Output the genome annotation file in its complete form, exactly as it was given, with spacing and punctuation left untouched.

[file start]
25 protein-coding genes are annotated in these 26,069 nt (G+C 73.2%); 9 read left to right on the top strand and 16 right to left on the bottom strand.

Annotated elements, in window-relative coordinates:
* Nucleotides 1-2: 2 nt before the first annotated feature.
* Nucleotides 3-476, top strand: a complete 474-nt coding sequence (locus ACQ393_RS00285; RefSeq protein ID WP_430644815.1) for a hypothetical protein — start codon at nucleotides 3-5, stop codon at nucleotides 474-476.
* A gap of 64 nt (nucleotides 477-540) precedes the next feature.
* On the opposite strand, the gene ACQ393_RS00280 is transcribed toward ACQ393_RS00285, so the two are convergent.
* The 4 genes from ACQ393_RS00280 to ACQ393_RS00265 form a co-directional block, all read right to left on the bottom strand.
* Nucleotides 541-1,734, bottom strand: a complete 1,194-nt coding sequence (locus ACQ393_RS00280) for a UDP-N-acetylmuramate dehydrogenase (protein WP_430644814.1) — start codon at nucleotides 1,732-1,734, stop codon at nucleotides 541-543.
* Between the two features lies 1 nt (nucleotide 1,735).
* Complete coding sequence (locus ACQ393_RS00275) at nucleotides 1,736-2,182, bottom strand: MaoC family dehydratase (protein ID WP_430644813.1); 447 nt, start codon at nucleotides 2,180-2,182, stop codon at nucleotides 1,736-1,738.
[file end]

25 protein-coding genes are annotated in these 26,069 nt (G+C 73.2%); 9 read left to right on the top strand and 16 right to left on the bottom strand.

Annotated elements, in window-relative coordinates:
* Nucleotides 1-2: 2 nt before the first annotated feature.
* Nucleotides 3-476, top strand: a complete 474-nt coding sequence (locus ACQ393_RS00285; RefSeq protein ID WP_430644815.1) for a hypothetical protein — start codon at nucleotides 3-5, stop codon at nucleotides 474-476.
* A gap of 64 nt (nucleotides 477-540) precedes the next feature.
* On the opposite strand, the gene ACQ393_RS00280 is transcribed toward ACQ393_RS00285, so the two are convergent.
* The 4 genes from ACQ393_RS00280 to ACQ393_RS00265 form a co-directional block, all read right to left on the bottom strand.
* Nucleotides 541-1,734, bottom strand: a complete 1,194-nt coding sequence (locus ACQ393_RS00280) for a UDP-N-acetylmuramate dehydrogenase (protein WP_430644814.1) — start codon at nucleotides 1,732-1,734, stop codon at nucleotides 541-543.
* Between the two features lies 1 nt (nucleotide 1,735).
* Complete coding sequence (locus ACQ393_RS00275) at nucleotides 1,736-2,182, bottom strand: MaoC family dehydratase (protein ID WP_430644813.1); 447 nt, start codon at nucleotides 2,180-2,182, stop codon at nucleotides 1,736-1,738.